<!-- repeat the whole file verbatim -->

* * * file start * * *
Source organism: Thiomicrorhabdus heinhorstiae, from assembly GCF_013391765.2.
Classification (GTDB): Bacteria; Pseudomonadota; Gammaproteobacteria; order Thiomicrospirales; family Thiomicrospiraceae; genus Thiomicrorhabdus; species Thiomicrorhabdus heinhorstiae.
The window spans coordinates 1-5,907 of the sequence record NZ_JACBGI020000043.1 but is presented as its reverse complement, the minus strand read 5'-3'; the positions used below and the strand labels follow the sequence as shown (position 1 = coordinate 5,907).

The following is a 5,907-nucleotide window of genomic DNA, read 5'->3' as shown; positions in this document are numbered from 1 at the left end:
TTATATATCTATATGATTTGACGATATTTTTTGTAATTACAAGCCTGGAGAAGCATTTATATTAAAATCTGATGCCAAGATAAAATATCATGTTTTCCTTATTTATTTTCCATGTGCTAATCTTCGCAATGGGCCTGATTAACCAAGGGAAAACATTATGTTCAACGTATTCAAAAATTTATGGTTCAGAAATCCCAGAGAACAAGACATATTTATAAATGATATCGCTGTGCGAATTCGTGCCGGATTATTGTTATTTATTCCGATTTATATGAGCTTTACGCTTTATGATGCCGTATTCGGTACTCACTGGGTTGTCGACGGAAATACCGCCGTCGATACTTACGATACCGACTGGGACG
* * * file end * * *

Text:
Source organism: Thiomicrorhabdus heinhorstiae, from assembly GCF_013391765.2.
Classification (GTDB): Bacteria; Pseudomonadota; Gammaproteobacteria; order Thiomicrospirales; family Thiomicrospiraceae; genus Thiomicrorhabdus; species Thiomicrorhabdus heinhorstiae.
The window spans coordinates 1-5,907 of the sequence record NZ_JACBGI020000043.1 but is presented as its reverse complement, the minus strand read 5'-3'; the positions used below and the strand labels follow the sequence as shown (position 1 = coordinate 5,907).

The following is a 5,907-nucleotide window of genomic DNA, read 5'->3' as shown; positions in this document are numbered from 1 at the left end:
TTATATATCTATATGATTTGACGATATTTTTTGTAATTACAAGCCTGGAGAAGCATTTATATTAAAATCTGATGCCAAGATAAAATATCATGTTTTCCTTATTTATTTTCCATGTGCTAATCTTCGCAATGGGCCTGATTAACCAAGGGAAAACATTATGTTCAACGTATTCAAAAATTTATGGTTCAGAAATCCCAGAGAACAAGACATATTTATAAATGATATCGCTGTGCGAATTCGTGCCGGATTATTGTTATTTATTCCGATTTATATGAGCTTTACGCTTTATGATGCCGTATTCGGTACTCACTGGGTTGTCGACGGAAATACCGCCGTCGATACTTACGATACCGACTGGGACG